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April 19
1880 - Pico Oil Spring Mine Section 2 patented by R.F. Baker and Edward F. Beale [story]
E.F. Beale


After approving the biggest spending plan in California history, legislative leaders vowed to work with Governor Gavin Newsom over the coming weeks to reach a deal on their dueling budget proposals.
| Tuesday, Jun 15, 2021
The California Capitol building in Sacramento. (Courthouse News photo / William Dotinga)

By Nicholas Iovino

(CN) — California lawmakers passed a record $267 billion budget bill Monday that boosts spending on programs designed to fight climate change, prevent wildfires, build affordable housing and stimulate the economy with direct payments to taxpayers.

“This is a budget I believe we will look back at very proudly,” said Assemblyman Phil Ting, a San Francisco Democrat who chairs the Assembly Budget Committee. “It’s an opportunity to invest in our state not just next year but really for the next 50 years.”

While the price tag matches the one proposed by Newsom in May, the Legislature’s bill calls for more spending on certain programs, including wildfire response and prevention. Lawmakers raised spending on wildfires to $1 billion, a $292 million increase from Newsom’s proposal.

The legislative package also boosts climate investments to $3.7 billion. That’s $2.4 billion more than Newsom had envisioned in his budget plan.

In a statement Monday, the governor said he is determined to strike a deal with lawmakers. Newsom said he expects the state’s economy to come “roaring back” after a 15-month pandemic that shuttered businesses and put millions of Californians out of work. But he also emphasized the need to maintain a strong fiscal foundation and “plan for the unexpected.”

“I’m grateful for the Legislature’s partnership and am confident we will reach a budget agreement that reflects our shared values and keeps California on a sustainable path of recovery and growth,” Newsom said. “I look forward to working with legislative leaders to reach an agreement that will address California’s longstanding challenges to give every Californian family — regardless of their race or zip code — the opportunity to thrive.”

The budget approved by lawmakers Monday represents a $65 billion increase over last fiscal year’s $202 billion spending plan. The increased funding was made possible by an unexpected $76 billion surplus and $26 billion in federal Covid-19 aid.

To address the state’s intractable homeless problem, lawmakers plan to channel $8.5 billion in new spending for homeless programs, including $1 billion in “flexible” spending for local governments to tackle the crisis.

State lawmakers also included in their budget an extra $1.3 billion to make the state-funded health insurance program Medi-Cal available to all Californians age 50 and up, regardless of immigration status.

The fiscal blueprint additionally provides $8.1 billion in stimulus checks for Californians that make $75,000 or less per year. The direct payments will range from $500 to $1,100 each depending on income and filing status.

“I think this is a budget that really helps Californians who have been so impacted by this pandemic,” said state Senator Nancy Skinner, an East Bay Democrat who chairs the Senate Budget and Fiscal Review Committee.

The California Assembly approved the historic spending plan in a 57-15 vote. The California State Senate passed it in a 30-8 vote. Several minority Republicans criticized the budget bills for lacking specifics on how money will be spent and failing to reverse tax hikes or fully replenish dollars taken from the state’s rainy day fund last year.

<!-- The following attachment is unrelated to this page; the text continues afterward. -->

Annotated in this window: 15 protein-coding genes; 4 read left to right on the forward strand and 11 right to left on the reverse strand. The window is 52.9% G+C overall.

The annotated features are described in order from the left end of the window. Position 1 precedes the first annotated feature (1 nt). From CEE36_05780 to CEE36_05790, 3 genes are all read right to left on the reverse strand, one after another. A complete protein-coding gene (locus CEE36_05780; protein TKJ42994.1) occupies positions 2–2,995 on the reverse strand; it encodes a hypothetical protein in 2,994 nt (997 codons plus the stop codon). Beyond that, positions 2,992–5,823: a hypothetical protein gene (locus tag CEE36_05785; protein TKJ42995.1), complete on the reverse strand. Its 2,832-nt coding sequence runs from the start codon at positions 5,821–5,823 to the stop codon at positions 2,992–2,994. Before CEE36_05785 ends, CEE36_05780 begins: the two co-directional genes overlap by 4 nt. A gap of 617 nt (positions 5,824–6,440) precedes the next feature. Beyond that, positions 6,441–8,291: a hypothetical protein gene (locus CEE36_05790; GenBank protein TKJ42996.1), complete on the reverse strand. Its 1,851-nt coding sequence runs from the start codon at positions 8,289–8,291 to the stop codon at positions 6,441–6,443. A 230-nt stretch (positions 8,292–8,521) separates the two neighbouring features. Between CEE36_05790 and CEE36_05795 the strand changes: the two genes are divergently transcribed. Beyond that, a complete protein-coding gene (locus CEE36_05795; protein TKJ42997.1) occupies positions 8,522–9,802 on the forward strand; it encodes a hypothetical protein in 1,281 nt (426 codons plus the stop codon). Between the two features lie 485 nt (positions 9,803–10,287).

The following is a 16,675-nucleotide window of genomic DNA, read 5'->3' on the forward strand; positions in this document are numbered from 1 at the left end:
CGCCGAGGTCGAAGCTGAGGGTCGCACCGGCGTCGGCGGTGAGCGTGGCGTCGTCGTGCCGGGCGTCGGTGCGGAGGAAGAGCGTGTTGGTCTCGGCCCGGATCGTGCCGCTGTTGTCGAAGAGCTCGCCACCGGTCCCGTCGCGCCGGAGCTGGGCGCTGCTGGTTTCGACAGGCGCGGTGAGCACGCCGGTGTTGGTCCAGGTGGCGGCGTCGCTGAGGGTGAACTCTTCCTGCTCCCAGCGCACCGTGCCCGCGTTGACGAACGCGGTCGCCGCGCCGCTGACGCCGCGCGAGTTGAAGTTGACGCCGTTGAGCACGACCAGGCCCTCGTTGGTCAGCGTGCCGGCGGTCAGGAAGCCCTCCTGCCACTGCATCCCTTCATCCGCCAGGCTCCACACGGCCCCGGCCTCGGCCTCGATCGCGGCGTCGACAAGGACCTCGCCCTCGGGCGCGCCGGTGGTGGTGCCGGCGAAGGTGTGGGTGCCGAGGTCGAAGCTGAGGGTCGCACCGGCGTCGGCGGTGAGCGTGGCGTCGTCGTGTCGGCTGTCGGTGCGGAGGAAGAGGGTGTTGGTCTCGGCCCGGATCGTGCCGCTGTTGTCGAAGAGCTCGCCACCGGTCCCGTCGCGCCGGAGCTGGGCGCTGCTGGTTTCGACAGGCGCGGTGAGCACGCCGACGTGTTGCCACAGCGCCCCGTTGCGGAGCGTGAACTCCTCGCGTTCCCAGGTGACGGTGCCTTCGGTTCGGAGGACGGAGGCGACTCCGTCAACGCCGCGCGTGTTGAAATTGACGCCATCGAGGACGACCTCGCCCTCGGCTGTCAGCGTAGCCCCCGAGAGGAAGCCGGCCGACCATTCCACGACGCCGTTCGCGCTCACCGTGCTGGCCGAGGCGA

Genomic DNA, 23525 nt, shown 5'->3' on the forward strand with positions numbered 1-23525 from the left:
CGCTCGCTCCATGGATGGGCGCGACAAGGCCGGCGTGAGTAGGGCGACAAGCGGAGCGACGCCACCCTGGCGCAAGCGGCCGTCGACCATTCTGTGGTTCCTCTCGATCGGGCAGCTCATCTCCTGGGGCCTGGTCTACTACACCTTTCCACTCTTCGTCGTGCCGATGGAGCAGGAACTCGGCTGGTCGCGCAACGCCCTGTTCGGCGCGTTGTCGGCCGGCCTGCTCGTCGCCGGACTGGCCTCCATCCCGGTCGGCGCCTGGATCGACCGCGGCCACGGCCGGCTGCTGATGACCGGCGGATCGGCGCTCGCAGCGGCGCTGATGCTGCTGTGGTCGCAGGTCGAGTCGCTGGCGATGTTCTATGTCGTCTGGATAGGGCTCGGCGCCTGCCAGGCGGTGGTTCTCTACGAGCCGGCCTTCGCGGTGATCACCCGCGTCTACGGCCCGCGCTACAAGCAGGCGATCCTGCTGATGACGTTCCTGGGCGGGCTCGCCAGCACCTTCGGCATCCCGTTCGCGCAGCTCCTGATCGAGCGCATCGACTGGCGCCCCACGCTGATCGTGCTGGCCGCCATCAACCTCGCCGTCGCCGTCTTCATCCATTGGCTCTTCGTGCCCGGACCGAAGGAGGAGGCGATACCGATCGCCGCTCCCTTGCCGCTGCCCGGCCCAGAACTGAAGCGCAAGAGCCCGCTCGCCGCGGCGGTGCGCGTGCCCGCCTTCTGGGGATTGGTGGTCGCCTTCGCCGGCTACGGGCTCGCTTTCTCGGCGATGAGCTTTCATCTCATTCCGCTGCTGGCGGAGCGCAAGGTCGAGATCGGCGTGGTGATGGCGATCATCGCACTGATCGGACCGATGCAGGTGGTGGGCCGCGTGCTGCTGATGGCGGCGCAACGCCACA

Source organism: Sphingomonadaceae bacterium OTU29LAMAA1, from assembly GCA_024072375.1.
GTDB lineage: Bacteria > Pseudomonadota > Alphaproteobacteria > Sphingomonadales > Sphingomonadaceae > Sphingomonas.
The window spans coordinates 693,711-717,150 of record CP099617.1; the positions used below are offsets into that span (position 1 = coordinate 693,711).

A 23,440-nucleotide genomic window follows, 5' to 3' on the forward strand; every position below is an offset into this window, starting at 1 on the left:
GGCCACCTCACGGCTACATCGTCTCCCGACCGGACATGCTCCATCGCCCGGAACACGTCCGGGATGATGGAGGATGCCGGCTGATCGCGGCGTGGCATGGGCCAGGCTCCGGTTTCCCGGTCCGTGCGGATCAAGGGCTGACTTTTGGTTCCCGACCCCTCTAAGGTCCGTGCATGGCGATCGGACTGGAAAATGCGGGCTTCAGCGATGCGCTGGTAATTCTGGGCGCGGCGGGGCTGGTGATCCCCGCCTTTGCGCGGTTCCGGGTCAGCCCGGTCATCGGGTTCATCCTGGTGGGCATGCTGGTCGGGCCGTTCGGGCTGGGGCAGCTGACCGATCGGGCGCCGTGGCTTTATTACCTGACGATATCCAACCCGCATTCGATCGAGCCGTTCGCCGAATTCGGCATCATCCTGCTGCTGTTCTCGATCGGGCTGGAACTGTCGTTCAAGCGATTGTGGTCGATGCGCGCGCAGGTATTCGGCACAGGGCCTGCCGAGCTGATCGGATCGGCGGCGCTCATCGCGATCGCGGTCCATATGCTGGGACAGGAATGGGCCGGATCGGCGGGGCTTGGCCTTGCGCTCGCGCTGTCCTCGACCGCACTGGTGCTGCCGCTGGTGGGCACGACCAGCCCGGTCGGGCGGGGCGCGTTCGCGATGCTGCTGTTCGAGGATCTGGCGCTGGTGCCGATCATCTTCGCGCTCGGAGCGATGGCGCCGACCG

“Looks can be deceiving,” Assemblyman Vince Fong, a Republican from Bakersfield, said on the Assembly floor. “This budget is large but there are serious concerns that this budget is unsustainable. We need to focus on the basics and demand results before we pour billions of precious tax dollars into more new programs and broken systems with no structural reforms.”

State Senator Melissa Melendez, a Republican from Riverside County, questioned if there is a need to move forward with a scheduled gas tax increase for road maintenance at time when gas costs more than $4 per gallon in California. She argued that a gas tax approved in a 2017 ballot measure has already raised $50 billion, far more than the $5 billion it was designed to generate. She also attacked what she characterized as a failure to address the state’s beleaguered Employment Development Division, which doled out more than $10 billion in fraudulent unemployment insurance payments to scammers.

“How can this budget fail to fix the billions of dollars in fraud that have been allowed to fall into the hands of inmates and fraudsters instead of unemployed Californians who actually need the assistance,” Menendez said.

Democratic leaders of the California Assembly and state Senate portrayed the budget approval in a different light. In a joint statement, Senate President pro Tempore Toni G. Atkins, a San Diego Democrat, and Assembly Speaker Anthony Rendon, a Democrat from Lakewood, touted the budget’s inclusion of stimulus payments, aid for small businesses and investments in childcare, housing, wildfire prevention and addressing climate change.

“The Governor proposed a strong budget in the May Revision, and we are proud of the improved version approved by the Legislature today,” the two Democratic leaders said. “We look forward to working with the Governor to finalize the budget in the coming days as we build a greater tomorrow for California.”

The governor has until July 1 to sign or make changes to the $267 billion spending plan.

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